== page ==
With the hot weather, have you been enjoying walking on flip-flops all summer? It's nice and airy, but is it good for your feet? Micha Holla of Radboud University Medical Center has no objections, except for people with foot problems. ‘Healthy feet don't really need any support. People have been walking on flip-flops for thousands of years without any problems.’
Flip-flops have been around for a very long time. The Egyptians wore them about 4,000 years before Christ. In the course of history, only the location of the strap between the toes shifted: for the Greeks it was between the big and second toe, for the Romans between the second and third toe, and for the Mesopotamians between the third and fourth toe. ‘So we now walk with the Greek version’, says orthopedic surgeon Micha Holla of the Radboudumc.
The plastic flip-flop as we know it today came our way from Asia after World War II and gained popularity in the West mainly due to the surf culture. ‘The only thing those flip-flops do is protect the sole of your foot from sharp objects such as stones’, says Holla. ‘Technically, they don't provide any support. You can fold them in half and they're flat as a pancake.’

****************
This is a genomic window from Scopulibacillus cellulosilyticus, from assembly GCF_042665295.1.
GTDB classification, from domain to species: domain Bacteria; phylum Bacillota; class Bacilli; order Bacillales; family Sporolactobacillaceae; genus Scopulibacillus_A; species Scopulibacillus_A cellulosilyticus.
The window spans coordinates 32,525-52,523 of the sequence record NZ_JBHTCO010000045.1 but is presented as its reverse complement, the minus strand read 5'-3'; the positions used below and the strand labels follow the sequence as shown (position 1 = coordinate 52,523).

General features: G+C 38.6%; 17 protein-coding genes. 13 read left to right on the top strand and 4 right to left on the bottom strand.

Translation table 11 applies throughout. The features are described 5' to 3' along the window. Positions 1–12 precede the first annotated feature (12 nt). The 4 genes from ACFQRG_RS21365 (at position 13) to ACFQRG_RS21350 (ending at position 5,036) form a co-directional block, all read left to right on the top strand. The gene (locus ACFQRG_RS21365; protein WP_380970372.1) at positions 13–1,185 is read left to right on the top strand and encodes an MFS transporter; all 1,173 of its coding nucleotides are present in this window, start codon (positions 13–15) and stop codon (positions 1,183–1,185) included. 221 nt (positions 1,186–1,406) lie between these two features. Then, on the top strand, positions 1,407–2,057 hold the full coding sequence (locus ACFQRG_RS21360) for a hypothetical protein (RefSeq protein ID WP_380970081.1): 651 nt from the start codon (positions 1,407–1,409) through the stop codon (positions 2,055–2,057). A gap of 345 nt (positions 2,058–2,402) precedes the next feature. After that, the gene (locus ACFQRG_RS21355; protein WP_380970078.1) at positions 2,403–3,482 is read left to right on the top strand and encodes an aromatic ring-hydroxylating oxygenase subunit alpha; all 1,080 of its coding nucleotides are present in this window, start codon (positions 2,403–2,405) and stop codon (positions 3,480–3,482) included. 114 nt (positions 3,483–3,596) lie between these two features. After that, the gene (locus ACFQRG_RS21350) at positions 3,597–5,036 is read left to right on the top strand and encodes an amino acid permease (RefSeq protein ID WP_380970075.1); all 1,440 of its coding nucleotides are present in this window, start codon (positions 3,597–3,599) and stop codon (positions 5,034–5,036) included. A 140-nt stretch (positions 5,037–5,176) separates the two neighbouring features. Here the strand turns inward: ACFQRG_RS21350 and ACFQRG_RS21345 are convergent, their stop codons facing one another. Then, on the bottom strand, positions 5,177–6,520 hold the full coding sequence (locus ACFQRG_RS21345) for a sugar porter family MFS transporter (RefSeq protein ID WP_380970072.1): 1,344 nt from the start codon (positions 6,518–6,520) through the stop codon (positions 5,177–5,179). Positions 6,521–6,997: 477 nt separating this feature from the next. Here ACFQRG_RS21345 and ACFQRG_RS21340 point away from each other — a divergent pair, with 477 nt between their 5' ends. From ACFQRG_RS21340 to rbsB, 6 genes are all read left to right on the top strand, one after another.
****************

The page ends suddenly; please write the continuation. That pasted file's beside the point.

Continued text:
Isn't that bad for your feet? Holla answers: ‘Sturdy shoes are better, of course. But for healthy feet, flip-flops are fine and a well-ventilated option for summer. A healthy foot has the right shape by itself and doesn't need any support. Whole tribes lived on flip-flops. It is only when you have flat feet, for example, that flip-flops can cause symptoms. Mainly pain in the forefoot which radiates via the heel side to the Achilles tendon towards the calf. Usually the dissapear when the autumn weather requires sturdy footwear.’
Flip-flops do require more action from certain muscles than other shoes. Holla: ‘You have to actively tighten your toes to keep the flip-flops on, otherwise they will go off. Especially the flexor muscles and tendons of your toes are more active. But as far as I know, that has never been scientifically proven to be bad for your feet.’
Holla also thinks walking barefoot is fine. ‘The ventilation is fantastic and you don't have any pressure points. You only run the risk of stepping on something sharp. In the Netherlands we wear socks and shoes almost the whole year, so we hardly have a callus layer. This is very different for the Aborigines in Australia. They walk barefoot all their lives and don't even have any trouble with a gravel path.’
And other summer shoes? ‘Gym shoes had a bad image for a long time, because they used to be of poor quality. But nowadays there are also very good gym or sports shoes. These ensure that the foot can easily shift the weight from heel to toe, which means that the shoes are round at the front and back. Furthermore, they have a fairly stiff sole and a supportive footbed. You can easily walk the Four Days' Marches in such shoes and they are also very popular among my patients.’
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